I began to see some disturbing patterns in the way people talked about pit bulls fairly early on, specifically after I began volunteering with a non-profit that provides free veterinary resources to people living in poverty so that their pets can stay in the homes they already have. Most of the families I met were incredibly warm and welcoming to me, and most owned dogs they described as pit bulls, whom they loved very much. Yet people who had never been to these communities insisted that pit bulls were only owned by "thugs" who kept the dogs to be "macho," and that urban dogfighting was "everywhere." Once again, that simply was not true in my home state of North Carolina, nor was it true in New York, Philadelphia, Atlanta, Los Angeles, Oakland, or any of the other places I visited, but comments about "those people" and their "vicious animals" abound.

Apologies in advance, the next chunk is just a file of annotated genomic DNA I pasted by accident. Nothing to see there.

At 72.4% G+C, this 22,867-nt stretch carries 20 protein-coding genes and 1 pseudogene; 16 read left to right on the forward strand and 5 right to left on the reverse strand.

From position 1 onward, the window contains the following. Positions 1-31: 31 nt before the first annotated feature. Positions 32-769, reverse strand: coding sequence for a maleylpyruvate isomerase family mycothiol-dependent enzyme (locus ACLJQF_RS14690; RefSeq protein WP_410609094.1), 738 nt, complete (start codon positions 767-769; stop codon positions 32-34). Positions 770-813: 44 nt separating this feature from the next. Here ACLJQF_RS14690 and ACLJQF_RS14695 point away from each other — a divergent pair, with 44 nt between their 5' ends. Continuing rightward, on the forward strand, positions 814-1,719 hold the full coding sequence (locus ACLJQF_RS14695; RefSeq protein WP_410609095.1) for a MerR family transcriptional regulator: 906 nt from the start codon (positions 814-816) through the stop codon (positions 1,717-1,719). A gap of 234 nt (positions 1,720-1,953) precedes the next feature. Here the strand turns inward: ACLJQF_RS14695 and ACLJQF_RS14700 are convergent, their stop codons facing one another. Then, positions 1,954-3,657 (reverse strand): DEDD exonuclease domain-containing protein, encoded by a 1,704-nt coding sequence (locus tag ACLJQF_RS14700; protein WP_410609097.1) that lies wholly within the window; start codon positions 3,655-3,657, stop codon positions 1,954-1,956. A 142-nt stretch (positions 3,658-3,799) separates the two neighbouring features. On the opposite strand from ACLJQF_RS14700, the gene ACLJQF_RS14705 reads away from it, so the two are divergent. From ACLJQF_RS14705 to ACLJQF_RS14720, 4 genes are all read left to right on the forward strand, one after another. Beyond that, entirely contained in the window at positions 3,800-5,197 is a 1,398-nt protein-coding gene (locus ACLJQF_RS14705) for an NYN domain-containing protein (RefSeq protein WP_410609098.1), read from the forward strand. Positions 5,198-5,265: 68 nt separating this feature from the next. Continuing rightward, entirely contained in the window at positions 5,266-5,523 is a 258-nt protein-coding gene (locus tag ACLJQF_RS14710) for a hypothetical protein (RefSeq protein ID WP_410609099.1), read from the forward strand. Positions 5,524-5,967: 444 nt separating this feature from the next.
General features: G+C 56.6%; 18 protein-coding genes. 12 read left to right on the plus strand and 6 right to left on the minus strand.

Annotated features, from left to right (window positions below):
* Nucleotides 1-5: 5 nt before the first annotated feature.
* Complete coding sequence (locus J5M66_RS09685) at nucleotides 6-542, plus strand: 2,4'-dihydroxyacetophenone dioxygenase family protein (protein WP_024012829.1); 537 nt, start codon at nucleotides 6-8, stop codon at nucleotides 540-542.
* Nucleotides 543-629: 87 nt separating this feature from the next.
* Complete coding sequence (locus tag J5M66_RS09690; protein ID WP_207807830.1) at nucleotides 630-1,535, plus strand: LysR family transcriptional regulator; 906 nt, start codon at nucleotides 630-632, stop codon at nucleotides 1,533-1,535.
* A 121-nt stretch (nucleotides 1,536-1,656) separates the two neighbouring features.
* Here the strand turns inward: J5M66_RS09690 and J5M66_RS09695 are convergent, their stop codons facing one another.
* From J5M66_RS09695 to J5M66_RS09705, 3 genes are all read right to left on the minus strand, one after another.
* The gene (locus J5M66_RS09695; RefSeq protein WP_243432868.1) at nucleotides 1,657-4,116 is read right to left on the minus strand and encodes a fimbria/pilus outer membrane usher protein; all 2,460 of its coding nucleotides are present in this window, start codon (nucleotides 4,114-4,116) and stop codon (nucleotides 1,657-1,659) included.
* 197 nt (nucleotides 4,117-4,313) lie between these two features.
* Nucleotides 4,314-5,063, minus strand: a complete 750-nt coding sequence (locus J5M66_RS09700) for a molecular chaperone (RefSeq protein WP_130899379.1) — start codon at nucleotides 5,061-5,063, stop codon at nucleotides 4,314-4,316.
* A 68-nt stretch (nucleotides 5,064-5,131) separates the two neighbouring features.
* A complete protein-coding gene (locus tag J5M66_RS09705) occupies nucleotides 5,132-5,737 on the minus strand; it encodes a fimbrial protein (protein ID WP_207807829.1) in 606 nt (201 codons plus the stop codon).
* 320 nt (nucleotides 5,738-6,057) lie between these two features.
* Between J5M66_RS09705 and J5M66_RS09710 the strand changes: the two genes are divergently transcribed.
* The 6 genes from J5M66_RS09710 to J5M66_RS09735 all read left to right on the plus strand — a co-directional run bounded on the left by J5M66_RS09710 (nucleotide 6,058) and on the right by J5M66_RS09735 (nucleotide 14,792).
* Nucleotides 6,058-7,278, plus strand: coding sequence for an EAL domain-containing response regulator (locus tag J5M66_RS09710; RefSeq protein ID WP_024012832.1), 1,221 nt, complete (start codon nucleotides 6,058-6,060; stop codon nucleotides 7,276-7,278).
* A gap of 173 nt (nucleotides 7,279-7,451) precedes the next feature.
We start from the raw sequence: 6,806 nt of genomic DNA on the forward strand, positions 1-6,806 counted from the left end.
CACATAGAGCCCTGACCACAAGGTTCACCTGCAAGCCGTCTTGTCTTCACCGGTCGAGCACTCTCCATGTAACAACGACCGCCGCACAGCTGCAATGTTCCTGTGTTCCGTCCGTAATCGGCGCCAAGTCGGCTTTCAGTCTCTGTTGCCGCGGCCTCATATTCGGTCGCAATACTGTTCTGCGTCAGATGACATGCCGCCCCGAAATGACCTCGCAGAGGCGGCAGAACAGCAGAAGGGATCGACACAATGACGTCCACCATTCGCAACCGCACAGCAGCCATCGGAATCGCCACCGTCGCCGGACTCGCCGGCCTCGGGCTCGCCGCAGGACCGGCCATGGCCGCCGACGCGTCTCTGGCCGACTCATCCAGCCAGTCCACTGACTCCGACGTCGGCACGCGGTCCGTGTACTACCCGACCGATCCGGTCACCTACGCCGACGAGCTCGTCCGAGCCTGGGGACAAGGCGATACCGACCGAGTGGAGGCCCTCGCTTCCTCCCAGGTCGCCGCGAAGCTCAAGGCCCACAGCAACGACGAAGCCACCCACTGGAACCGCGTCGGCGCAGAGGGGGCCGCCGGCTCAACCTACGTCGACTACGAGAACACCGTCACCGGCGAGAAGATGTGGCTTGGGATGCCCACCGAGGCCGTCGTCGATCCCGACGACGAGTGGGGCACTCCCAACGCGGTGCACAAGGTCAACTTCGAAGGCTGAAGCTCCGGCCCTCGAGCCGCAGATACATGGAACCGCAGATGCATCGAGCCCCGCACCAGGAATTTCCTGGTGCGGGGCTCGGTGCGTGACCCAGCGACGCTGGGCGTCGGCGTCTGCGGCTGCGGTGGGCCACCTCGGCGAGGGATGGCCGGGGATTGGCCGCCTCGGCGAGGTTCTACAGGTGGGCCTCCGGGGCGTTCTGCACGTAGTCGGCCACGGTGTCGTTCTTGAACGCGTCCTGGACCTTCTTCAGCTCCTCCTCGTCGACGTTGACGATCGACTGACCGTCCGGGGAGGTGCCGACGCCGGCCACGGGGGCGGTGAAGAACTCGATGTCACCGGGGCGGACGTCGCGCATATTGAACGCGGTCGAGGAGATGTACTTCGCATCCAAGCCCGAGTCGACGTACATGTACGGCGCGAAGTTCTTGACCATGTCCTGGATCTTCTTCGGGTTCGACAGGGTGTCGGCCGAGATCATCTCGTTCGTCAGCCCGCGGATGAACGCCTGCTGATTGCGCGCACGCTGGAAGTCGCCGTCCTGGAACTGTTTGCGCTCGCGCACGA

The landscape has changed so much over the years, but the story we tell ourselves about these dogs and their people hasn't, and that's a big problem. I wish the tendency to use dogs as proxies for human groups was a new trend, but that, too, goes back a very long time.

What does our treatment of pit bulls say more broadly about our relationship with dogs?
More than anything, I think it reveals how invested we are in the idea of breed, which is pretty historically recent. For many thousands of years, dogs were grouped according to their working function, not their appearance. In the mid-19th century, the Victorians wedded a dog's breed to its moral character, and by extension, the moral character of the person who owned it. Yet all dogs share 99.8 percent of their DNA, and "pit bulls" are not even one breed! That label is a messy, subjective category inside which at least four breeds are contained. While certain traits may be seen in greater or lesser degrees in specific working lines of some dog breeds, most pit bulls, like most American dogs, simply live as pets, and each one is different. That's what is so wonderful, surprising, and instructive about dogs in general.  

Many aspects of this story were hard to read. How did you keep at a job that must have been overwhelming at times?